Suicide should not be a secret

This is according to the South African Depression and Anxiety Group (SADAG).
With depression being the leading cause of suicide, it is important to know as much about the disease as possible.
Depression is a “whole-body” illness, involving your body, mood and thoughts. It affects the way you eat and sleep, the way you feel about yourself and the way you think about things.
It is not the same as a temporary, blue mood, and is not a sign of personal weakness or a condition that can be willed or wished away.
People with depression cannot merely “pull themselves together” and get better. Without treatment, symptoms can last for weeks, months or years.
Appropriate treatment, however, can help most people who suffer from depression.

Signs of depression
* Persistent sad, or “empty” mood.
* Loss of interest or pleasure in hobbies and activities that were once enjoyed, including sex.
* Feelings of hopelessness and pessimism.
* Feelings of guilt, worthlessness, helplessness and self-reproach.
* Insomnia or hypersomnia, early morning awakening, or oversleeping.
* Appetite or weight loss or overeating and weight gain.
* Decreased energy, fatigue and feeling run down.
* Increased use of alcohol and drugs, may be associated but not a criteria for diagnosis.
* Thoughts of death or suicide; suicide attempts.
* Restlessness, irritability, hostility.
* Difficulty concentrating, remembering, making decisions.
* Persistent physical symptoms that do not respond to treatment, such as headaches, digestive disorder and chronic pain.
* Deterioration of social relationships.
Treatment for depression can include talk therapy, medication or a combination of both. Talk therapy with a psychologist, social worker or counsellor can help you understand more about why you feel depressed, and ways to cope. Just talking about how you feel can make you feel better.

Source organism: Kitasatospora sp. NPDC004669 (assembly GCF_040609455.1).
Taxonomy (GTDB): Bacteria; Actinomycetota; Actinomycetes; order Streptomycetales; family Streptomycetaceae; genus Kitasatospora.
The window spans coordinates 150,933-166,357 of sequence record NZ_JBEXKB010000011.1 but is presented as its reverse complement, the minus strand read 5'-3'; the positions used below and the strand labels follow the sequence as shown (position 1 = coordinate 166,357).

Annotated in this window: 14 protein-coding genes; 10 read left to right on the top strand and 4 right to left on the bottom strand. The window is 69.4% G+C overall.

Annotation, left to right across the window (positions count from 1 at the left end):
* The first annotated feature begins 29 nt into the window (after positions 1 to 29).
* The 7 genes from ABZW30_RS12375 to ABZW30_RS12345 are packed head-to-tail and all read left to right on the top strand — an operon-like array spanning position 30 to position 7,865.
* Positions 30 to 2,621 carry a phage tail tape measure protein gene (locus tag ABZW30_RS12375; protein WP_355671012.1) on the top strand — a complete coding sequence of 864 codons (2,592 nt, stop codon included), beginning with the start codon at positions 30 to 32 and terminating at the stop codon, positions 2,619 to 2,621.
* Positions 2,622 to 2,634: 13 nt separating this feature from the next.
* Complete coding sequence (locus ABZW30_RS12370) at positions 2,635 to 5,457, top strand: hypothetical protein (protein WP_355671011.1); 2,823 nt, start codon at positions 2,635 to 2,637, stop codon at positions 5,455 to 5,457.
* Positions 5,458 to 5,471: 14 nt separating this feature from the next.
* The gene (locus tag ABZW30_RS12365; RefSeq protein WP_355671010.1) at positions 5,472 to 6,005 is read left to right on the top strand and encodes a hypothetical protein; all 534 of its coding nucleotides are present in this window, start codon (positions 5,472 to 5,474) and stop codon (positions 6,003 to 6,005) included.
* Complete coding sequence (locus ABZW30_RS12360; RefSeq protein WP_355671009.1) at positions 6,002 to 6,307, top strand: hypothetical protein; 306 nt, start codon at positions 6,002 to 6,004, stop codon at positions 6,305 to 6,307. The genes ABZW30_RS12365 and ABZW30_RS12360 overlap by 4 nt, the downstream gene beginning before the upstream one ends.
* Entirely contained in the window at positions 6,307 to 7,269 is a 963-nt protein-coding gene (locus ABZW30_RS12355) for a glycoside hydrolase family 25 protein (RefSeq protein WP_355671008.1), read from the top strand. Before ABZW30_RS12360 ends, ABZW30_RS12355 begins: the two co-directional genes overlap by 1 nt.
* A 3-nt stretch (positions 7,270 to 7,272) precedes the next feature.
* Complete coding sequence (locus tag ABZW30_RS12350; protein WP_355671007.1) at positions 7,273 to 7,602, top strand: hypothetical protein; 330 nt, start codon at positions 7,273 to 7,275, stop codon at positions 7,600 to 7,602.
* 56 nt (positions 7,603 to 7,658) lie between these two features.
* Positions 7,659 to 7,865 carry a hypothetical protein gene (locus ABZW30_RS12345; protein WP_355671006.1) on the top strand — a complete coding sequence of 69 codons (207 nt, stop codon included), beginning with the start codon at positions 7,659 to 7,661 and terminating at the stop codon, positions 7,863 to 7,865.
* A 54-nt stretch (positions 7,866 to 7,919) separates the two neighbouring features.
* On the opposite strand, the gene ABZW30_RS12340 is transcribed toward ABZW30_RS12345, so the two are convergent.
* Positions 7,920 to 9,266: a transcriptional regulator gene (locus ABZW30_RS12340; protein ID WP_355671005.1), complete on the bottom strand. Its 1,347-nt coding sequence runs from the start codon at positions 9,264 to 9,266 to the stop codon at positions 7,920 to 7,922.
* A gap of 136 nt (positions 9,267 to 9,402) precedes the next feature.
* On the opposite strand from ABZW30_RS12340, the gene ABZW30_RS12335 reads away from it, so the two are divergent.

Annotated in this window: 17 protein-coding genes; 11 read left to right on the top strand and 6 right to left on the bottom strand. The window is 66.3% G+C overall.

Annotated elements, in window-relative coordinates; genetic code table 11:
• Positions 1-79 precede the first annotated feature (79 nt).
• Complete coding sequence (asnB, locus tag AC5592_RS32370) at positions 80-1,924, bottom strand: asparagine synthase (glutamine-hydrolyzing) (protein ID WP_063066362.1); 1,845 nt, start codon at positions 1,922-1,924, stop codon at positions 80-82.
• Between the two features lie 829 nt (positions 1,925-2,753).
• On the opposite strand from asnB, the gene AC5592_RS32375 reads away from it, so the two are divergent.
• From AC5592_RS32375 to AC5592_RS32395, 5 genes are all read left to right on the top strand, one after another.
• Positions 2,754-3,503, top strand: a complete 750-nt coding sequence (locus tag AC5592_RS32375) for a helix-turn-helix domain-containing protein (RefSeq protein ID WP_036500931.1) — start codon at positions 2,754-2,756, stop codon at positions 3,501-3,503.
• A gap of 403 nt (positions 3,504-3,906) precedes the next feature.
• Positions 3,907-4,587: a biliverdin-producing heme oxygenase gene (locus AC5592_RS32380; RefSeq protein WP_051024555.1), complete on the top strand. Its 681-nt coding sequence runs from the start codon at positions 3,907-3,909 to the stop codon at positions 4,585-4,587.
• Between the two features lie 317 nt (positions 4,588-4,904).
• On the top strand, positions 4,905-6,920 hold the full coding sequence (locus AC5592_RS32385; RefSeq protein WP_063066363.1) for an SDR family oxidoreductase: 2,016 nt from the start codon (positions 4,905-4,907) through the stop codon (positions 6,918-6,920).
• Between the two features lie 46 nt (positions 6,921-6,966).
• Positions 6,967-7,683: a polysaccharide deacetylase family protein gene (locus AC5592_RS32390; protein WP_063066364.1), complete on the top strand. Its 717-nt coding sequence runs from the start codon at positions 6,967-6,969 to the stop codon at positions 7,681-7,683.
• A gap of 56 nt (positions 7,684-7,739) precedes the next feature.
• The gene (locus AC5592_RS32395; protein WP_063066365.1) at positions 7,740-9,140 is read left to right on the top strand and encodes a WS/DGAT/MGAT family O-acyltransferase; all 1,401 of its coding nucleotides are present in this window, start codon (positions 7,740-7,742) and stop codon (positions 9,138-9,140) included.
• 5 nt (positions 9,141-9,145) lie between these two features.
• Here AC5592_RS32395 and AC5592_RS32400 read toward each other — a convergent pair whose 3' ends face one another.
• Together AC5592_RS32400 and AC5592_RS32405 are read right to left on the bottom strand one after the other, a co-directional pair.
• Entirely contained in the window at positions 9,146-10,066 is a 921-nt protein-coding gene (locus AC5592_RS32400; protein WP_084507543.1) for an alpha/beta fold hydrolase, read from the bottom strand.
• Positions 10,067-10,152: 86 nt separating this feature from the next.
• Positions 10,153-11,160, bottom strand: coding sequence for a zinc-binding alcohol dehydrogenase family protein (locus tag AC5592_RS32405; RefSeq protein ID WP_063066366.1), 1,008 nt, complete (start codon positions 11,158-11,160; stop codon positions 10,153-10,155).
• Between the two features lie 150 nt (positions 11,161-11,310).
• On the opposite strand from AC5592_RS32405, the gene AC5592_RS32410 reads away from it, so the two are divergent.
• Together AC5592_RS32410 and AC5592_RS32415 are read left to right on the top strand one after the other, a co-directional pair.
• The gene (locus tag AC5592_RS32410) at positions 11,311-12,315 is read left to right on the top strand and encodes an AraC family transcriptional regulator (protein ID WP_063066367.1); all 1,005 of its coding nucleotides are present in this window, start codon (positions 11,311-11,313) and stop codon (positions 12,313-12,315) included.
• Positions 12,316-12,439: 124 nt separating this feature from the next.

Medication is sometimes prescribed by a doctor to help you feel better. It can take a few weeks before you feel the medicine working. Because every person’s brain is different, what works well for one person might not be good for another. We can, however, all benefit from mood boosting activities like exercise, dance, music, writing in a diary, even hanging out with friends.
Causes of suicide often include depression, alcohol and drug use, bullying or self-injury.
People who are thinking about suicide feel alone and isolated, and often believe that no one understands how they feel. Changes in life may be upsetting and they may want to escape a difficult problem or situation, or get relief from terrible stress.
Many teens who are suicidal feel out of control and they see suicide as a way to get back a sense of control in their lives. Sadly, many teens feel like they are a burden on their family, and suicide is seen as a way to relieve that burden or to punish themselves for something they think they have done wrong.
Remember that teens may feel depressed after the death of a loved one – a family member, a friend, even a pet. Suicide may be their way to reunite with dead loved ones.
People who talk about suicide may be likely to try it. In fact 75% of people who commit suicide give some warning. This means all suicide threats should be taken seriously and you can do something to stop a friend taking their life.

Warning signs include:
* Talking or joking about suicide. Your friend may talk about dying, threaten to kill him or herself, or say things like “nothing matters”, or “I wish I was dead”.
* Depression. Your friend may feel hopeless, lose interest in doing anything and withdraw from friends and family.
* Preparing for death. Many teens who are planning suicide will give away favourite things, or even say goodbye.
* Self-criticism. Listen to things your friend says, things like “I can’t do anything right” or “I’m hideous and pathetic”, may mean they are feeling suicidal.
* Changes in personality. Someone who is usually sociable, may not want to go out, may become negative, aggressive or irritable, lose their friendships.
* Loss of interest in appearance, drop in hygiene. If your friend stops caring what they look like, getting dressed or even bathing or washing.
* Risk-taking behaviour. Often people who are feeling suicidal do risky, dangerous things like drink and drive, have unprotected sex, or take drugs.
* Excessive feelings of guilt, self-blame, failure. If someone is depressed, they often feel guilty and blame themselves, and it can be very difficult to talk to them — be as patient as you can.
* Suddenly feel better. If you know a friend who has been very depressed and hasn’t been for treatment, but is suddenly back to normal’ this could be dangerous. It may mean they have set a date for their suicide and know the pain will soon end.
* Writing poems, essays about death, SMSes or painting images of death. This is a cry for help, listen to it and get help.
Suicidal feelings and thoughts are part of depression; they are real and not a sign of weakness. Many of us have felt the same way at some time in our life so don’t be afraid to talk about how you feel.

Suicide Infographic

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